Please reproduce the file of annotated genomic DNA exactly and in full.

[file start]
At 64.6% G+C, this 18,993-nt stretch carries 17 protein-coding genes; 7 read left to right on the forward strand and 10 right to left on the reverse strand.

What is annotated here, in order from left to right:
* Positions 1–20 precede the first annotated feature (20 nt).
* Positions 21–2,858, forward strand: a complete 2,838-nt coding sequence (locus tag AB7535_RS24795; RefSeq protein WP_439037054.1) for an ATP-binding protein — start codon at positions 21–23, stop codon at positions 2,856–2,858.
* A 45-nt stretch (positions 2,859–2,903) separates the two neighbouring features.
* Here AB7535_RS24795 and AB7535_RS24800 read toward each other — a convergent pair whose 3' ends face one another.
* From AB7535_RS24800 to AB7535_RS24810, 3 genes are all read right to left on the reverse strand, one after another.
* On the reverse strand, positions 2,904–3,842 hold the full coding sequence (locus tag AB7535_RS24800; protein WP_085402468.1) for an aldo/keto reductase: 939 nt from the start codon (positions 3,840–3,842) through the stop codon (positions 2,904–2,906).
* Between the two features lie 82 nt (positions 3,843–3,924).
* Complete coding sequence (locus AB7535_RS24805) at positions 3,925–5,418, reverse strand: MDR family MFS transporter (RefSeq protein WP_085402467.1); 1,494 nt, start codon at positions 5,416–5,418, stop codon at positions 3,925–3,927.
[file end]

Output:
At 64.6% G+C, this 18,993-nt stretch carries 17 protein-coding genes; 7 read left to right on the forward strand and 10 right to left on the reverse strand.

What is annotated here, in order from left to right:
* Positions 1–20 precede the first annotated feature (20 nt).
* Positions 21–2,858, forward strand: a complete 2,838-nt coding sequence (locus tag AB7535_RS24795; RefSeq protein WP_439037054.1) for an ATP-binding protein — start codon at positions 21–23, stop codon at positions 2,856–2,858.
* A 45-nt stretch (positions 2,859–2,903) separates the two neighbouring features.
* Here AB7535_RS24795 and AB7535_RS24800 read toward each other — a convergent pair whose 3' ends face one another.
* From AB7535_RS24800 to AB7535_RS24810, 3 genes are all read right to left on the reverse strand, one after another.
* On the reverse strand, positions 2,904–3,842 hold the full coding sequence (locus tag AB7535_RS24800; protein WP_085402468.1) for an aldo/keto reductase: 939 nt from the start codon (positions 3,840–3,842) through the stop codon (positions 2,904–2,906).
* Between the two features lie 82 nt (positions 3,843–3,924).
* Complete coding sequence (locus AB7535_RS24805) at positions 3,925–5,418, reverse strand: MDR family MFS transporter (RefSeq protein WP_085402467.1); 1,494 nt, start codon at positions 5,416–5,418, stop codon at positions 3,925–3,927.